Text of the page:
The 84th Academy Awards is almost here! Leading up to the event, we’re going to put all the hours we spent watching these films to good use by giving our thoughts on all the categories, big and small. We may not be experts on everything, but I daresay that’s never stopped anyone from blogging before. On the (very remote chance) you disagree with us or the (much more likely chance) you want to applaud our picks, please chime in below.

Sound Editing

The nominees are:

  • Drive Lon Bender and Victor Ray Ennis
  • The Girl with the Dragon Tattoo, Ren Klyce
  • Hugo, Philip Stockton and Eugene Gearty
  • Transformers: Dark of the Moon, Ethan Van der Ryn and Erik Aadahl
  • War Horse, Richard Hymns and Gary Rydstrom

And also:

Sound Mixing

The nominees are:

  • The Girl with the Dragon Tattoo, David Parker, Michael Semanick, Ren Klyce and Bo Persson
  • Hugo, Tom Fleischman and John Midgley
  • Moneyball, Deb Adair, Ron Bochar, David Giammarco and Ed Novick
  • Transformers: Dark of the Moon, Greg P. Russell, Gary Summers, Jeffrey J. Haboush and Peter J. Devlin
  • War Horse, Gary Rydstrom, Andy Nelson, Tom Johnson and Stuart Wilson


Sound Editing is basically sound effects and do you know what had great sound effects? Drive. I’ve seen plenty of movie car chases in my day, but the sounds of a car engine have never made an impression on me like they did here. It made me want to go out and drive! I saw Drive about five months ago and I still think of it when I’m driving and the engine revs. But it’s not all mechanical noises here. Another one that made quite an impression on me is the sound of Ryan Gosling’s leather driving gloves and their creaks as he pulls them on or adjusts his hands on the wheel.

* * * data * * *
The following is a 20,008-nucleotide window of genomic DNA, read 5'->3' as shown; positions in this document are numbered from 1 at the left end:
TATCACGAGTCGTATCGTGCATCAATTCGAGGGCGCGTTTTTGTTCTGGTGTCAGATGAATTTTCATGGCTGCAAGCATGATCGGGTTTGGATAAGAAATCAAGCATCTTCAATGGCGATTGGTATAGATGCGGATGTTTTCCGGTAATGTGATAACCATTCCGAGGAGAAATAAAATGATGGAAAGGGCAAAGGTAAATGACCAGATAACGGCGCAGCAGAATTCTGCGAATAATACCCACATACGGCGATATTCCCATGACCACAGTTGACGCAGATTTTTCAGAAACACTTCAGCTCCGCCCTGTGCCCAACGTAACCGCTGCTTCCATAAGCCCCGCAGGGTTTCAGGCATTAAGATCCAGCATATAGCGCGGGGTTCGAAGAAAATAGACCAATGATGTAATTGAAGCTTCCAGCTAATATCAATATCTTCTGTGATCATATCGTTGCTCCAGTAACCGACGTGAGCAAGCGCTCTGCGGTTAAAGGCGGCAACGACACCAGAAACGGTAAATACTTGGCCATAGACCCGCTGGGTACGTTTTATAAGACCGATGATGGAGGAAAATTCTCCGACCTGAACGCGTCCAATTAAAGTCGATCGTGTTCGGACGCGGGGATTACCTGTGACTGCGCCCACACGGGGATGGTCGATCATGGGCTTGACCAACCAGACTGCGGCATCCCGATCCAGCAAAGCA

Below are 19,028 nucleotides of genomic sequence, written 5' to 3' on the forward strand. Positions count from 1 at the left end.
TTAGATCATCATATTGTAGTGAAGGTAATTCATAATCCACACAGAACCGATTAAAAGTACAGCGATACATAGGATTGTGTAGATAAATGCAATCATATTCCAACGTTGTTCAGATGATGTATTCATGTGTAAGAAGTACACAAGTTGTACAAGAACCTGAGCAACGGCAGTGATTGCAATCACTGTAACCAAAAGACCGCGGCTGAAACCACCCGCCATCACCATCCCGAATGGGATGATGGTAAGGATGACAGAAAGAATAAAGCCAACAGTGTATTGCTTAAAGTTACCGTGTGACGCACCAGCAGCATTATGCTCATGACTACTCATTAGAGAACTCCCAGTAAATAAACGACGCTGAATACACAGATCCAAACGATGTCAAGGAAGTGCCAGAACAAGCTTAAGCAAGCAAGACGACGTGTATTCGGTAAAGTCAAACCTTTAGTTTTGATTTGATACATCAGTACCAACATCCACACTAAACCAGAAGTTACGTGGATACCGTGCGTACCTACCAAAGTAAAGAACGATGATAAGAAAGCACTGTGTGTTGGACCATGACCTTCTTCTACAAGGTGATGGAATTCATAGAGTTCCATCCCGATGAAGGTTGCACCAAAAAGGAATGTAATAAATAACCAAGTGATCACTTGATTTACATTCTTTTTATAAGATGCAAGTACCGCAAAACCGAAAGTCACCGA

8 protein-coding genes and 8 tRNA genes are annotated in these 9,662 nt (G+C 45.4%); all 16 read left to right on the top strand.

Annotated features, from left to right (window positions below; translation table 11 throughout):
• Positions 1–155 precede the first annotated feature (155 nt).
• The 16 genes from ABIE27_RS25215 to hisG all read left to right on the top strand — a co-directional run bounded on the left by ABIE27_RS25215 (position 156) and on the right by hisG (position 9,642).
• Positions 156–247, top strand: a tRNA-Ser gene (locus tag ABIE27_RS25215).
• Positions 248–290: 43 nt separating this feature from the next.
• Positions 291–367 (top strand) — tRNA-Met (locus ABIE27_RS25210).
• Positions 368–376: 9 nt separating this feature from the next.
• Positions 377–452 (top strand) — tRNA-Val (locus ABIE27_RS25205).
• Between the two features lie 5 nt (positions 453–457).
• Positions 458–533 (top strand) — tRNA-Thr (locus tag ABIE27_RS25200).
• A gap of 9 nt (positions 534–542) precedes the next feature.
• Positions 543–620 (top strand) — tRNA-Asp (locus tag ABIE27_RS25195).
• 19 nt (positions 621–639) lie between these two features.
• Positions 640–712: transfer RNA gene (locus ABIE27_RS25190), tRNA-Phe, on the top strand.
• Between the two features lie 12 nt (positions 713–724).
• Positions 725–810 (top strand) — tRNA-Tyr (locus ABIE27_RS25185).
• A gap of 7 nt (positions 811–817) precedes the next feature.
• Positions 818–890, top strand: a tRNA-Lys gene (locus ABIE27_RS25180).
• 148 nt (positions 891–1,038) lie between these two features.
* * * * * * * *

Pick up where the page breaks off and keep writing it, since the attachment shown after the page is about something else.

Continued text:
Sound Mixing is the mix of all audio elements of a film: dialogue, music, ADR, sound effects. People who have actual knowledge of the subject sayMoneyball has a great mix. But I think I’ll plump for Transformers. It sure has a lot of sound! But I was also struck with how it isn’t overwhelming. The dialogue remains clear even in the busiest action sequences while the music is complementary: notable but not overwhelming. Plus it would be nice to see Greg P Russell finally win an Oscar on his fifteenth try. The film would probably also make a good fit in the Sound Editing category for all those mechanical noises.

Something that crossed my mind during the big Chicago shoot-out at the end of Transformers is what would happen if they went for more realistic sounds as buildings crash and Transformers clang around? We think we know what disasters sound like from seeing so many movies, but think about footage from true disasters like 9/11 or the Japanese tsunami. The sounds are not like the movies and they are horrifying. An action movie should try it some day, unless they are worried about freaking people out for being too real.

The real best sound mixing of the year is Hanna. Truth be told, I’m kind of excited just to have an actual favorite sound mix. Since when does that happen? Anyway, Hanna has a great audio design with, like the rest of the movie, a bit of flair. They really put the thumping Chemical Brothers score to great use.

Hugo, War Horse, and The Girl with the Dragon Tattoo all got nominations in both categories. I can see Tattoo for Mixing while war films generally do well in sound categories, but I don’t get Hugo. How about some Mission: Impossible – Ghost Protocol.


Sound just isn’t something I notice terribly often.  So if I really had to pull for someone, I’d probably go with what the guilds went for.  The MPSE honored War Horse for Sound Effects and Super 8 for Dialogue and ADR.  I will make the case, though, for Transformers.  That movie is pure eye and ear candy.  The Michael Bay conversation probably isn’t appropriate here, but to me, those movies are all whiz-crack-bang-boom, and that isn’t a bad thing.  Sound plays rather heavily into that sugar symphony, but it never gets distracting, just a natural part of the metallic cacophony.


Transformers for both.